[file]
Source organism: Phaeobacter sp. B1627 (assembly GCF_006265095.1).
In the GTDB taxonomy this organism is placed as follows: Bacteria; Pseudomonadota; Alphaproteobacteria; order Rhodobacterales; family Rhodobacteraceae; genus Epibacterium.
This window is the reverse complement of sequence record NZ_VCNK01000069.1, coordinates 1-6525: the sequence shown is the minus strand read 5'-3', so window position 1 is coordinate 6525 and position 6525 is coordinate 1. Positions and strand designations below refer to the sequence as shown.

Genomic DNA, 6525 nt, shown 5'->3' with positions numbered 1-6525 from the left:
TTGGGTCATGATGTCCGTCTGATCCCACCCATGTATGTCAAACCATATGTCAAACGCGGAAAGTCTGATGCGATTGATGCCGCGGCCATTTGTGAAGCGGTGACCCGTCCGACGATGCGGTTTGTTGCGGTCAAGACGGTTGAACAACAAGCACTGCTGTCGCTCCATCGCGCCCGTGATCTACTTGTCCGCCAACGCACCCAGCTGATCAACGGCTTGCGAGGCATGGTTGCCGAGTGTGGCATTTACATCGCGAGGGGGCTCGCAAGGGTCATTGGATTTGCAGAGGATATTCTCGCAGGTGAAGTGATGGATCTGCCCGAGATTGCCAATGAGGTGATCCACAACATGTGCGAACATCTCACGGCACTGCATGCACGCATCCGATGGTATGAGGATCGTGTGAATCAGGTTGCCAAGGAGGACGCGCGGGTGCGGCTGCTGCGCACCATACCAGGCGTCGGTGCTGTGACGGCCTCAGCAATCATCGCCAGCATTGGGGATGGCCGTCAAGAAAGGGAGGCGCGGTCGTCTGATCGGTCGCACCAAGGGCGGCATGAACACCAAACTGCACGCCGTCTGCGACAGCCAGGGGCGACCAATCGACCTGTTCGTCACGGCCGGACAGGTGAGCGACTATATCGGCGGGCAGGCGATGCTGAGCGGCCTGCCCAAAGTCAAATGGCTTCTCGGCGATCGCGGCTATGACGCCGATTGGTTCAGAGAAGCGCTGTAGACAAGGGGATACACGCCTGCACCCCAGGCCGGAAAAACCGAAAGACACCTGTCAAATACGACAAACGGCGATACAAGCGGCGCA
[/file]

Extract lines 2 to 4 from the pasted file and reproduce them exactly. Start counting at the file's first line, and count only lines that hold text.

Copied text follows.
In the GTDB taxonomy this organism is placed as follows: Bacteria; Pseudomonadota; Alphaproteobacteria; order Rhodobacterales; family Rhodobacteraceae; genus Epibacterium.
This window is the reverse complement of sequence record NZ_VCNK01000069.1, coordinates 1-6525: the sequence shown is the minus strand read 5'-3', so window position 1 is coordinate 6525 and position 6525 is coordinate 1. Positions and strand designations below refer to the sequence as shown.

Genomic DNA, 6525 nt, shown 5'->3' with positions numbered 1-6525 from the left: